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Brick by brick, Peru native builds a new life in Salisbury

By Maggie Blackwell

For the Salisbury Post

SALISBURY — Fernando Gallardo is a man of determination. When he sets his sights on a goal, he works hard and achieves it. He’s been working at Taylor Clay Products for 27 years now, and he loves his job.

Taylor Clay is a brick company founded in Salisbury in 1949. It’s located off Peeler Road on Chuck Taylor Road. The Taylor family still owns the business.

In the 1980s, Gallardo worked as a ticket agent for Lanchile Airlines in his home country of Peru. It was a nice life. He and his wife were able to fly for free, and they visited the U.S. eight times on vacation.

“My wife liked the U.S.,” he says. “The businesses, it was different.”

Over the years, they bought items here and took them back home. They weren’t ordinary souvenirs. The Gallardos bought a stove and a washing machine. The quality of things built in the U.S., he says, was far superior to what they could get at home.

After working for Lanchile for 11 years, Gallardo was laid off. He moved his family to another county with a lower cost of living and got another job. The company closed, and he had a family to feed.

So in 1989, Gallardo decided to move to the U.S. He completed the necessary paperwork and came here legally. He started in Tampa working in the fields and made his way to South Carolina, where he picked tomatoes.

It was hard work, and he couldn’t make enough money. So on the advice of a friend, in 1990 he moved to Salisbury.

Initially, he worked on mobile homes. His neighbor told him to apply at Taylor Clay. It’s hard work, he said, but it’s a good job.

“Twenty-seven years at Taylor Clay,” he says. “It feels like a short time. I don’t see it as a long time. Yes, the years have gone by. But the time has gone by fast. I still feel strong.”

Gallardo started at Taylor Clay skidding bricks. To skid bricks, you stack newly baked bricks on large pallets.

“It was a hard job, heavy,” he says, shaking his head. “Physical. Bending over, picking up bricks, loading.”

At that time, he was about 40. He stayed in that job for about 18 months. As he proved himself in the company, Gallardo progressed to higher-level — and physically easier — tasks.

Finally, someone asked him to work in the laboratory. Although he didn’t know what it entailed, he says, he knew he could learn.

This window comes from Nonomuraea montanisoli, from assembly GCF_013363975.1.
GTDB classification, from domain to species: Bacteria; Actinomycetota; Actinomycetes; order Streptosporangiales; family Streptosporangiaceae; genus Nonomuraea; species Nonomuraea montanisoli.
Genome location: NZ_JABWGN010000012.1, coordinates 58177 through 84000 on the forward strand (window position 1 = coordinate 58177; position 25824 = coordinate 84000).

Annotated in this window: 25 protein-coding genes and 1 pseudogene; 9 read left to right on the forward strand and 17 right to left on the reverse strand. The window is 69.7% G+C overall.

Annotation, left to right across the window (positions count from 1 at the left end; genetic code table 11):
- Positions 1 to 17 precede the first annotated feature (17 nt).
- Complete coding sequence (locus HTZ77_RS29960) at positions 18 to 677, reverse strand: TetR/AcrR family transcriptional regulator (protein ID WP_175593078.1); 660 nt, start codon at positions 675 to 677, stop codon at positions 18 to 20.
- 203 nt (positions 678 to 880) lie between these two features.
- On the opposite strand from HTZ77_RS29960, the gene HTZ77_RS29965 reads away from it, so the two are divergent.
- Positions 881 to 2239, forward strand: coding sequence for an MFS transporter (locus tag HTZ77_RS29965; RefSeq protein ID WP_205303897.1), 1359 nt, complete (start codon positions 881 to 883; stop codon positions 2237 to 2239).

His supervisor, Steven Blankenbeker, agrees.

“Fernando is a very quick learner. If I show him something once, he’s got it,” says Blankenbeker.

Today, Fernando works in the lab testing clay colors for consistency and absorption. He prepares cones for the kiln and monitors gas usage.

“He knows when the clay doesn’t feel right,” Blankenbeker says.

From losing his job in Peru in 1989 to moving to Tampa, then South Carolina, then North Carolina within a year, the pace of change could have been overwhelming. But Gallardo says it wasn’t.

“One day I was picking tomatoes early in the morning. I was so tired. I had worked all week, Monday through Sunday. I saw the church van. I wanted to change my life, to be like the people in the van. I was working so hard. I needed rest.

“There were many people around on the line,” he continues. “One guy was so ugly, they called him ‘Beautiful.’ He invited me to church. Another guy come to my house and told me about Jesus Christ. He had only a middle school education, but he knew a lot about Christ.”

Gallardo accepted Christ on Dec. 1, 1990. Today, he serves as pastor at Emmanuel Baptist Church in Kannapolis. When he started, there were only three families in the church. Today, there are more than 50 members.

He works full-time at Taylor Clay and tends his church in his off time.

Gallardo became a U.S. citizen in 2012. Blankenbeker says he listened to tapes as he worked, studying for the exam. Turns out, he suffers from a little test anxiety.

“My wife passed the exam the first time,” he shrugs. “It was easier for her. She is smart.”

Gallardo passed the second time.

Upon hearing the good news, Blankenbeker wanted to throw Gallardo a party at Taylor Clay. Gallardo declined.

“When he got his citizenship, he didn’t want anyone to make a big deal of it,” Blankenbeker says. “He didn’t want anyone to be jealous. He was thoughtful of the feelings of others and didn’t want to put it in front of them.”

Gallardo is 69 and still working daily at Taylor Clay. He’s ready for retirement, but Blankenbeker needs him.

“I’ll probably, when he’s on Social Security, I’ll let him work whenever he wants to work.”

He says of Gallardo: “People can go through the motions of doing this job, and they would understand the basics, but to know when it doesn’t feel right, that takes a different person. It will be very hard to replace Fernando. He’s an extremely quick learner. He’s a good friend before he’s a good worker. Just a good all-around guy.”

Marco Montiel of Taylor Clay translated the conversation for this story.


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